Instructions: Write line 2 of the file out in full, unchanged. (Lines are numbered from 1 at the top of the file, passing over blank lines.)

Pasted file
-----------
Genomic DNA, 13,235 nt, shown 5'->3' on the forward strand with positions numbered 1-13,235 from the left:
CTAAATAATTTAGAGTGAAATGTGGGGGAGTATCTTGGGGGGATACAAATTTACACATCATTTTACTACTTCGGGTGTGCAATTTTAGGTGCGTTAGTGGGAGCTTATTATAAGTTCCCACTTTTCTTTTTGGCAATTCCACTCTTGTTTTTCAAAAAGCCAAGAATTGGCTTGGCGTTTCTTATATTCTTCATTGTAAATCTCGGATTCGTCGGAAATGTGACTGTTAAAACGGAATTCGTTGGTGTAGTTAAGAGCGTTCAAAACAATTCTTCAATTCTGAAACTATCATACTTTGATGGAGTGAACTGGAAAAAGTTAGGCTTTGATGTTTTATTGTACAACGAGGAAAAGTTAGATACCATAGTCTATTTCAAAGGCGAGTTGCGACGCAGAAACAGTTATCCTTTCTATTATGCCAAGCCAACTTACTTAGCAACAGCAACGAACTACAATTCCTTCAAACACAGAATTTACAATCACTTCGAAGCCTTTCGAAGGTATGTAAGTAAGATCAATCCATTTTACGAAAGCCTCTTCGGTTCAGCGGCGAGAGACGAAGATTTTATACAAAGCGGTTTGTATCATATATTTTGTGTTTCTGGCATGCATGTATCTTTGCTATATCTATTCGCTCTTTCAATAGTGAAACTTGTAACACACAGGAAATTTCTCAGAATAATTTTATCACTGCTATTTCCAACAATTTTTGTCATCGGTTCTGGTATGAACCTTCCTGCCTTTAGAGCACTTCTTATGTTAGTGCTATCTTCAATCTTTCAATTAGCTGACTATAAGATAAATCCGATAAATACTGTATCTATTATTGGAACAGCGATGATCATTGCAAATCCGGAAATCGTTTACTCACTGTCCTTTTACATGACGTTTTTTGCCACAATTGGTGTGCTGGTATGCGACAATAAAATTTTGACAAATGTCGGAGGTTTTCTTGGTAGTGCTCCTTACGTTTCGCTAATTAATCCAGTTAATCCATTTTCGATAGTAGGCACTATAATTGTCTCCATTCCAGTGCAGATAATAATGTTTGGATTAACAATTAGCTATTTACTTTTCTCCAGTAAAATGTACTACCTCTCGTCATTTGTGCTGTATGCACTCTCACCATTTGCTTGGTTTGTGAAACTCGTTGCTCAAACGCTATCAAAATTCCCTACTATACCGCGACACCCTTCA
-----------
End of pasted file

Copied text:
CTAAATAATTTAGAGTGAAATGTGGGGGAGTATCTTGGGGGGATACAAATTTACACATCATTTTACTACTTCGGGTGTGCAATTTTAGGTGCGTTAGTGGGAGCTTATTATAAGTTCCCACTTTTCTTTTTGGCAATTCCACTCTTGTTTTTCAAAAAGCCAAGAATTGGCTTGGCGTTTCTTATATTCTTCATTGTAAATCTCGGATTCGTCGGAAATGTGACTGTTAAAACGGAATTCGTTGGTGTAGTTAAGAGCGTTCAAAACAATTCTTCAATTCTGAAACTATCATACTTTGATGGAGTGAACTGGAAAAAGTTAGGCTTTGATGTTTTATTGTACAACGAGGAAAAGTTAGATACCATAGTCTATTTCAAAGGCGAGTTGCGACGCAGAAACAGTTATCCTTTCTATTATGCCAAGCCAACTTACTTAGCAACAGCAACGAACTACAATTCCTTCAAACACAGAATTTACAATCACTTCGAAGCCTTTCGAAGGTATGTAAGTAAGATCAATCCATTTTACGAAAGCCTCTTCGGTTCAGCGGCGAGAGACGAAGATTTTATACAAAGCGGTTTGTATCATATATTTTGTGTTTCTGGCATGCATGTATCTTTGCTATATCTATTCGCTCTTTCAATAGTGAAACTTGTAACACACAGGAAATTTCTCAGAATAATTTTATCACTGCTATTTCCAACAATTTTTGTCATCGGTTCTGGTATGAACCTTCCTGCCTTTAGAGCACTTCTTATGTTAGTGCTATCTTCAATCTTTCAATTAGCTGACTATAAGATAAATCCGATAAATACTGTATCTATTATTGGAACAGCGATGATCATTGCAAATCCGGAAATCGTTTACTCACTGTCCTTTTACATGACGTTTTTTGCCACAATTGGTGTGCTGGTATGCGACAATAAAATTTTGACAAATGTCGGAGGTTTTCTTGGTAGTGCTCCTTACGTTTCGCTAATTAATCCAGTTAATCCATTTTCGATAGTAGGCACTATAATTGTCTCCATTCCAGTGCAGATAATAATGTTTGGATTAACAATTAGCTATTTACTTTTCTCCAGTAAAATGTACTACCTCTCGTCATTTGTGCTGTATGCACTCTCACCATTTGCTTGGTTTGTGAAACTCGTTGCTCAAACGCTATCAAAATTCCCTACTATACCGCGACACCCTTCA